The US 10th Circuit on Thursday dismissed the challenge to an Obama-era fracking rule that imposed strict requirements on oil and gas operators on federal and tribal lands. The rule was blocked in 2015 and never took effect.

The three-judge panel dismissed the case in its entirety—including the lower court’s decision to block the rule—in light of the fact that the US Bureau of Land Management earlier this year asked the court to pause its review of the rule and recently proposed a measure to rescind the Obama-era regulations. These actions followed the change in US administrations.

Said the court, “Our proceeding to address whether the district court erred in invalidating the BLM’s fracking regulation when the BLM has now commenced rescinding the same regulation appears to be a very wasteful use of limited judicial resources.”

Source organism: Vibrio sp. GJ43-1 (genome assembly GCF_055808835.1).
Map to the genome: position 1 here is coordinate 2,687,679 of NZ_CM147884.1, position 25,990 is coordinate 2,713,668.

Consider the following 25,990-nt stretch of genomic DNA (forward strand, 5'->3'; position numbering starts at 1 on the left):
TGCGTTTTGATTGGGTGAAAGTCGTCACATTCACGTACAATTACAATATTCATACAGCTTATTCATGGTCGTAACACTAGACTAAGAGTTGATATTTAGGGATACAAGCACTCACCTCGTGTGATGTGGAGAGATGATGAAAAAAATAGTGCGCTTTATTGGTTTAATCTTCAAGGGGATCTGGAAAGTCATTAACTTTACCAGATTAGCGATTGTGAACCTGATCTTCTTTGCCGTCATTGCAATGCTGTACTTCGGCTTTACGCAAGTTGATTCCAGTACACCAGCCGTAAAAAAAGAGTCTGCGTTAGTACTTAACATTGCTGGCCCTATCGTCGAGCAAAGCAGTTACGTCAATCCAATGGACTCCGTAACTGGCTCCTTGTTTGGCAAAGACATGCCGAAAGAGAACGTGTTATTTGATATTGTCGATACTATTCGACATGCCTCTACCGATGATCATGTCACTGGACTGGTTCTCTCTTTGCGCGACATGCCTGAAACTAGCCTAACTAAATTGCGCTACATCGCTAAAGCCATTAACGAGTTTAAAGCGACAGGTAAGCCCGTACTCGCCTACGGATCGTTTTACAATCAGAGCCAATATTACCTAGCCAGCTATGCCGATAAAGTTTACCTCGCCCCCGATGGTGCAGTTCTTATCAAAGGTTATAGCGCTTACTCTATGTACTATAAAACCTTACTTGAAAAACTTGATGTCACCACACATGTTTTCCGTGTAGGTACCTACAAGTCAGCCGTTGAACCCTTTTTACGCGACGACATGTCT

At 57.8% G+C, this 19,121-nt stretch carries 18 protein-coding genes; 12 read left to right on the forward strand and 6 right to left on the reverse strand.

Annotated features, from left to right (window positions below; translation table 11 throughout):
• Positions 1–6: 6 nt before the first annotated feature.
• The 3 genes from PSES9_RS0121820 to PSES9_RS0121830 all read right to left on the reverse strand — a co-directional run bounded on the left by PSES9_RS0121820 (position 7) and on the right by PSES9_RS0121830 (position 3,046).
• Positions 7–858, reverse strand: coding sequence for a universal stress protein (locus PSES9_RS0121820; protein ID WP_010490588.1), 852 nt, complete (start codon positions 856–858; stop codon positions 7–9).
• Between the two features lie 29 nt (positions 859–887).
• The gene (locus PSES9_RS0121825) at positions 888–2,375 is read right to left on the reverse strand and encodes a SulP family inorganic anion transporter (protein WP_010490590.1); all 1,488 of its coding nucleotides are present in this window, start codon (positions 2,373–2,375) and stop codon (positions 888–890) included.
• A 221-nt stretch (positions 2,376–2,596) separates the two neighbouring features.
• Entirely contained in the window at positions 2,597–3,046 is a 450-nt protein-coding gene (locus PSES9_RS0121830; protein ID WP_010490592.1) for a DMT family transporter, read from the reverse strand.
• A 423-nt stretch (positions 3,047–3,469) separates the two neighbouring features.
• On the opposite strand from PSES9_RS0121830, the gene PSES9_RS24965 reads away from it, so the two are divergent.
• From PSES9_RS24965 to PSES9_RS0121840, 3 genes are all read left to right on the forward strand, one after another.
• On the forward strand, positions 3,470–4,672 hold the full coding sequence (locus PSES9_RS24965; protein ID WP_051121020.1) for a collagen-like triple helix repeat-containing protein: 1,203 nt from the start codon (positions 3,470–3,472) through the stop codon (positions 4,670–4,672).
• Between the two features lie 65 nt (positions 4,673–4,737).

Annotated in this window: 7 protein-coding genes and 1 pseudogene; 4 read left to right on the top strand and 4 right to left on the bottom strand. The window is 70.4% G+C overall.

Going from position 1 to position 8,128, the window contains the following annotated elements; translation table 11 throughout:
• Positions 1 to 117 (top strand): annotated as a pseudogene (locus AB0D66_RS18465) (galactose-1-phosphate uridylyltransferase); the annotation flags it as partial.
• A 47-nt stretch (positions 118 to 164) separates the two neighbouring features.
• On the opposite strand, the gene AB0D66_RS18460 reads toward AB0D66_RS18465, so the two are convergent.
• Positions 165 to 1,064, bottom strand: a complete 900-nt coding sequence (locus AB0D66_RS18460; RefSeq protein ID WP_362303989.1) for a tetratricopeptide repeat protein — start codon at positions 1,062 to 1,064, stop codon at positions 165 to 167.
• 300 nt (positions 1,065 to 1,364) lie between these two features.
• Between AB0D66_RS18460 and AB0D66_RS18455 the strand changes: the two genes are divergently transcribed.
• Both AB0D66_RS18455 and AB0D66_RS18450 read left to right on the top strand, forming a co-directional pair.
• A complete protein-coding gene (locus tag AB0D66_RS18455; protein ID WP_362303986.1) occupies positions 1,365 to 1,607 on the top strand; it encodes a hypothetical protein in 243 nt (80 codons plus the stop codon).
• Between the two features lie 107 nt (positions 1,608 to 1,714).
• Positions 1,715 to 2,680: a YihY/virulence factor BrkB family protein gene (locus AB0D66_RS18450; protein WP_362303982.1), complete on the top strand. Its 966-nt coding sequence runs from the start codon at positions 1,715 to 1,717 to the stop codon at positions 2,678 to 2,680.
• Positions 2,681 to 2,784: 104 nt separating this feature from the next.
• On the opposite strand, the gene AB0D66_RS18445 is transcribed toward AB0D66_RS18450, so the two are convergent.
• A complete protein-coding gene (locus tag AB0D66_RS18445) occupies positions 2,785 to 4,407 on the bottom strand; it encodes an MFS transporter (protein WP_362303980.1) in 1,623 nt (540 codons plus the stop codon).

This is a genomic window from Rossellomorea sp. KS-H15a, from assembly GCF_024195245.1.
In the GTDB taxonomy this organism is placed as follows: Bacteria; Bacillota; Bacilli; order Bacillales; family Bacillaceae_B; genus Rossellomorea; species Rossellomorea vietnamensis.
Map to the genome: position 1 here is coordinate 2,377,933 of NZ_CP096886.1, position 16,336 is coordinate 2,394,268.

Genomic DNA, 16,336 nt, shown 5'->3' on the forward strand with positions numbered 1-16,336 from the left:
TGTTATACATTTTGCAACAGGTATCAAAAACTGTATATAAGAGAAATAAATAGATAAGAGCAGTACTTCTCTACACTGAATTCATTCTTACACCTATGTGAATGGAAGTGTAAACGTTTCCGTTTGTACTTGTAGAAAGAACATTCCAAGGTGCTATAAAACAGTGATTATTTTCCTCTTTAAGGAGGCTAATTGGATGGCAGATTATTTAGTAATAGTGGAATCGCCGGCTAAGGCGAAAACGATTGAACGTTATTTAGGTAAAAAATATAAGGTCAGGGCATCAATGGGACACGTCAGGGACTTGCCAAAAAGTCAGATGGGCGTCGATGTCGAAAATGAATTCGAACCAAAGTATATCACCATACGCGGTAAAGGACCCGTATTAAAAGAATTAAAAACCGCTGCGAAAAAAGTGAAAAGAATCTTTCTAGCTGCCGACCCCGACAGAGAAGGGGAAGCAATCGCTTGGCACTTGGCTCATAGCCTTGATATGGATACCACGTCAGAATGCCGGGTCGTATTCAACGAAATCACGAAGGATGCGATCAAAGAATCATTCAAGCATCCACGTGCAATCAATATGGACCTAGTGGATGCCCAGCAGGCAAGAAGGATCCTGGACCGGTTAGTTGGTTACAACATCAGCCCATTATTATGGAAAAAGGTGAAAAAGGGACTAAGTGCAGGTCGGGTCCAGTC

The Obama-era requirements, which concern well casing, wastewater storage, and disclosure of chemicals used in fracking, have been the subject of dispute between industry and environmental and citizen groups since they were enacted in March 2015.

That dispute continues now as parties must determine whether the 10th Circuit’s dismissal of the district court’s decision to block the rule means the regulations proceed toward effect while BLM continues the rulemaking process aimed at rescinding the regulations, or whether the rule has effectively met its end.

For continuing coverage of this and other stories, subscribe to the Hydraulic Fracking Blog.